When digging the hole for your pond try to place each shovel full of dirt where it will stay. Hand digging is best if health and time permit. You will only dig what is needed and you can form the walls and floor as you go. Power equipment is necessary for bigger jobs. It is fast, expensive and destructive. The clean up job after using power equipment is sometimes  more work and takes more time than if you had dug by hand.

The depth of the pond should be between 1 ft & 2 to work well for fish and plants. Deeper water is ok but is more difficult to maintain. You need to be able to reach you plants and pump while keeping your head above water.

The ponds edge should be fairly level to look natural. When the hole is dug, smooth the bottom with clean dirt or sand and slope it toward on low sump where the pump or bottom drain will be. This allows you to completely drain the pond if (God Forbid) it should be necessary.

If you are using excavated dirt to build the base for your waterfall be sure to tamp and pack each later thoroughly. Build up the burms in layer or stair steps. This makes rock placement easier. Unpacked dirt will settle under the weight of your rocks causing problems later.

Step 4 Placing the liner

If there are any rocks or roots exposed you should protect you liner with some tough material. Anything will work, inch of old newspaper, sand, erosion fabric, old nylon carpet or carpet pad.

When you are ready to put in the liner, spread it out in the sun and it will become pliable, even on a cold day. Note in the summer it will become to hot to handle!!

Spread the liner in the hole and shape it as much as possible tucking and folding the corners and wrinkles.

Step 5 - Filling with water

Now it is time to fill the pond completely with water. Let the weight of the water do most of the work. You should be in the pond where you can control the wrinkles as the water rises.

 Step 6 Finishing the edges

Let the water be your guide for finishing the edge. The dirt should slope slightly away from the pond so the rocks will be more stable. If you have enough liner you can improve the finished look of your pond by building a rock shelf slightly below the water level, all or part way around the pond. Place smaller flat stones in the water on this shelf with the liner coming up behind them and out onto the bank. Trim the liner and bury the edge into a small trench. This secures the liner and prevents surface water from getting under the pond. Provide a controlled over flow for excessive rain by over filling the pond now and deciding where the best place for over flow will be.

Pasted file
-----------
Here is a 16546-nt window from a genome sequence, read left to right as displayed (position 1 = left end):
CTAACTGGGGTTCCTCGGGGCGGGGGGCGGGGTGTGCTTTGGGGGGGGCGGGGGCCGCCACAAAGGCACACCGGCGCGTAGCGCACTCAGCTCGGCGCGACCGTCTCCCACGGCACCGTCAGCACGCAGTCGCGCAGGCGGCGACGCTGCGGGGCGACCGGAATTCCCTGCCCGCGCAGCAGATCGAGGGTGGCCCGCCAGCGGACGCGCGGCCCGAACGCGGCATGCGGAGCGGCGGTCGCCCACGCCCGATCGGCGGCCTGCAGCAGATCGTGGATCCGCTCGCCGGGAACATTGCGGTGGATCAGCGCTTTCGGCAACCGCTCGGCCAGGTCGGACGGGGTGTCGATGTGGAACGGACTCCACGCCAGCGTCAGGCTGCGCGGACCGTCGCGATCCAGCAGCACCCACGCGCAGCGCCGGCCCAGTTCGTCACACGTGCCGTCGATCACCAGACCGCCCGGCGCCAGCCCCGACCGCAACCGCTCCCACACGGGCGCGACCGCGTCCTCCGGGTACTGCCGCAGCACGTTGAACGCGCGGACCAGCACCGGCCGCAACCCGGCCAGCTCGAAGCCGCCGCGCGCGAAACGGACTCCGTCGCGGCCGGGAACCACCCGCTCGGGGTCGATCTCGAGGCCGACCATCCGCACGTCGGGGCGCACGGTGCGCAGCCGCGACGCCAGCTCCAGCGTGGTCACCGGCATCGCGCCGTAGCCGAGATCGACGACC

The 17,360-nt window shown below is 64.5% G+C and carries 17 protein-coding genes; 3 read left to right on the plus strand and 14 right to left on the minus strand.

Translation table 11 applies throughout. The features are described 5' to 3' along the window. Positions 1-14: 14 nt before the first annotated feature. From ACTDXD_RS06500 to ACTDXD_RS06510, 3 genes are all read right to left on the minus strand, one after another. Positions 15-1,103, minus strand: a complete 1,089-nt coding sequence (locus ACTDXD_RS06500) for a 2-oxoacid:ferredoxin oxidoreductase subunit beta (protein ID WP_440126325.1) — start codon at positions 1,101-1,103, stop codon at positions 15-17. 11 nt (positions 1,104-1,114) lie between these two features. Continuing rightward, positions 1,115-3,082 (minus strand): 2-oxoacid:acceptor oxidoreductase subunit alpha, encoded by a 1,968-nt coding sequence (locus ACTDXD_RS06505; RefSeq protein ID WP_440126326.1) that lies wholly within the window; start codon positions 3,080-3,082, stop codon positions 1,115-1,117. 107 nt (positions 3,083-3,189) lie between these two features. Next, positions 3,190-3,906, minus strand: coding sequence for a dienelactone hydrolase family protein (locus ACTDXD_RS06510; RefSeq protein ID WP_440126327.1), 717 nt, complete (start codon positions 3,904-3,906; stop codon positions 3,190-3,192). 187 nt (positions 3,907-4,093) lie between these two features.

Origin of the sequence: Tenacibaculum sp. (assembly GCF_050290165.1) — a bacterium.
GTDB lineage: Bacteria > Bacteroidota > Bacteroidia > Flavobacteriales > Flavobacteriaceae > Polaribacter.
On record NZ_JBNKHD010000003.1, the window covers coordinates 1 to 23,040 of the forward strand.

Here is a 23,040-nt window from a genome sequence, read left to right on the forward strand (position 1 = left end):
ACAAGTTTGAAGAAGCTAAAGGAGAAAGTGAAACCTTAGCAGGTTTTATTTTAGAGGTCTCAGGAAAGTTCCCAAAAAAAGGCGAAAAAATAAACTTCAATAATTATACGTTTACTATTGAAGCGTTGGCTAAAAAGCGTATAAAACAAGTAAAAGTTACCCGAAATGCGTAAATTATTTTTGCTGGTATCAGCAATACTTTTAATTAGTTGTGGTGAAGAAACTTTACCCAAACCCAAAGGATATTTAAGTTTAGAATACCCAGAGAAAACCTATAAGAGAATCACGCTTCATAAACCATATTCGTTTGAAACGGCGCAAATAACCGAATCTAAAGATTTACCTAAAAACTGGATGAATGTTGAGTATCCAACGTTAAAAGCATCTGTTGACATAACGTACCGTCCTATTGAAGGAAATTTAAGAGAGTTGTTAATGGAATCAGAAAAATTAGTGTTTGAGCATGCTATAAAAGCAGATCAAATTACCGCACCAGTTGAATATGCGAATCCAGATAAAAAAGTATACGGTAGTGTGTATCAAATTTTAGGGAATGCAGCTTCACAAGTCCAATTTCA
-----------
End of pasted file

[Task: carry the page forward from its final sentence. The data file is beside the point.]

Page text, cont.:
Step 7 Decorating edges

Now lets decorate the edge of our pond. Place the rocks around the rim testing each one to be sure it is stable and safe. A good test is to jump up and down on each one. If possible place the rocks so they over hang the water slightly, using the small flat rocks on the shelf as a base.

Step 8 Adding a waterfall

There are two types of waterfalls. Stair step or babbling brook and a straight drop directly into the water. Both are good and both aerate the water. To increase the sound of falling water you can build an echo chamber or grotto behind the waterfall to amplify the sound of the falling water.

All waterfalls must have a foundation or a core to build on. This can be packed earth, concrete blocks or rocks.

Cover the base or core with scrap liner so any water that gets behind the waterfall will go into the pond and not be lost.

When placing the rocks that will carry the water, try to slope them slightly down toward the pond.

The cracks in the waterfall can be sealed with cement mortar, which will also stabilize them. The mortar should be allowed to dry before running water over it. A product I have found useful is spray foam insulation in an aerosol can. You can find it at any building supply store. Do Not use water based latex foam.

You can dry stack the waterfall rocks and when all is right, with the can upside down insert the plastic nozzle into the cracks and spray a bead of foam. Use sparingly. The foam will expand and you can add more if needed. If necessary use a pry bar to raise each rock slightly, spray, and set the rock down. The foam will stick to any dry surface. Allow the foam to dry at least 10 minutes and test the fall with water. If you need more foam dry the area with a blow dryer and reseal.

If water tends to run off the sides of your waterfall, simply dry the area and using a small bead of foam, glue down a small flat rock to divert the water back onto the waterfall.

The foam will stick to any dry surface (including you), it is nontoxic, waterproof and quite ugly! When the water is flowing where you want use a sharp knife and trim off the excess foam. The using a hand help propane torch gently melt the exposed foam back into the cracks. It will turn brown/black and virtually disappear. Soon natural moss and algae will complete the job.

Feel free to e-mail further questions. Remember advice is always free!

Glenn
 

Doughty Watergarden Home Page

      Glenn Doughty

8060 S. 447 Rd

Locust Grove, OK  74352

  Phone: (918) 691-2162 or (918) 479-5412

Glenn@DoughtyWatergarden.com